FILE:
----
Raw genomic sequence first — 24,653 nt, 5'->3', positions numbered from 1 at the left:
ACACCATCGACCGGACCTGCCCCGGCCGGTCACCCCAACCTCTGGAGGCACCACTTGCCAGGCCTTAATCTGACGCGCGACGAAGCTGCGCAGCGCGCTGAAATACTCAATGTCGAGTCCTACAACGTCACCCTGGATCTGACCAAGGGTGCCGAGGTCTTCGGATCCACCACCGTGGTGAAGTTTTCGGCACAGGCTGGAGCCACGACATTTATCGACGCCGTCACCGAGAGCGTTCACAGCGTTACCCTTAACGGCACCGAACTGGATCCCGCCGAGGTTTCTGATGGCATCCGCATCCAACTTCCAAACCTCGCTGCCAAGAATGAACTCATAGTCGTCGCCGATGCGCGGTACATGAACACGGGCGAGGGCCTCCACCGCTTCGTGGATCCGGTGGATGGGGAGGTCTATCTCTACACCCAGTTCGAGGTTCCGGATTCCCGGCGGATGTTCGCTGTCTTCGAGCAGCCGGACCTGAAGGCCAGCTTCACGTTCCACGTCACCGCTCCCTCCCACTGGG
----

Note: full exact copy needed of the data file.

Raw genomic sequence first — 24,653 nt, 5'->3', positions numbered from 1 at the left:
ACACCATCGACCGGACCTGCCCCGGCCGGTCACCCCAACCTCTGGAGGCACCACTTGCCAGGCCTTAATCTGACGCGCGACGAAGCTGCGCAGCGCGCTGAAATACTCAATGTCGAGTCCTACAACGTCACCCTGGATCTGACCAAGGGTGCCGAGGTCTTCGGATCCACCACCGTGGTGAAGTTTTCGGCACAGGCTGGAGCCACGACATTTATCGACGCCGTCACCGAGAGCGTTCACAGCGTTACCCTTAACGGCACCGAACTGGATCCCGCCGAGGTTTCTGATGGCATCCGCATCCAACTTCCAAACCTCGCTGCCAAGAATGAACTCATAGTCGTCGCCGATGCGCGGTACATGAACACGGGCGAGGGCCTCCACCGCTTCGTGGATCCGGTGGATGGGGAGGTCTATCTCTACACCCAGTTCGAGGTTCCGGATTCCCGGCGGATGTTCGCTGTCTTCGAGCAGCCGGACCTGAAGGCCAGCTTCACGTTCCACGTCACCGCTCCCTCCCACTGGG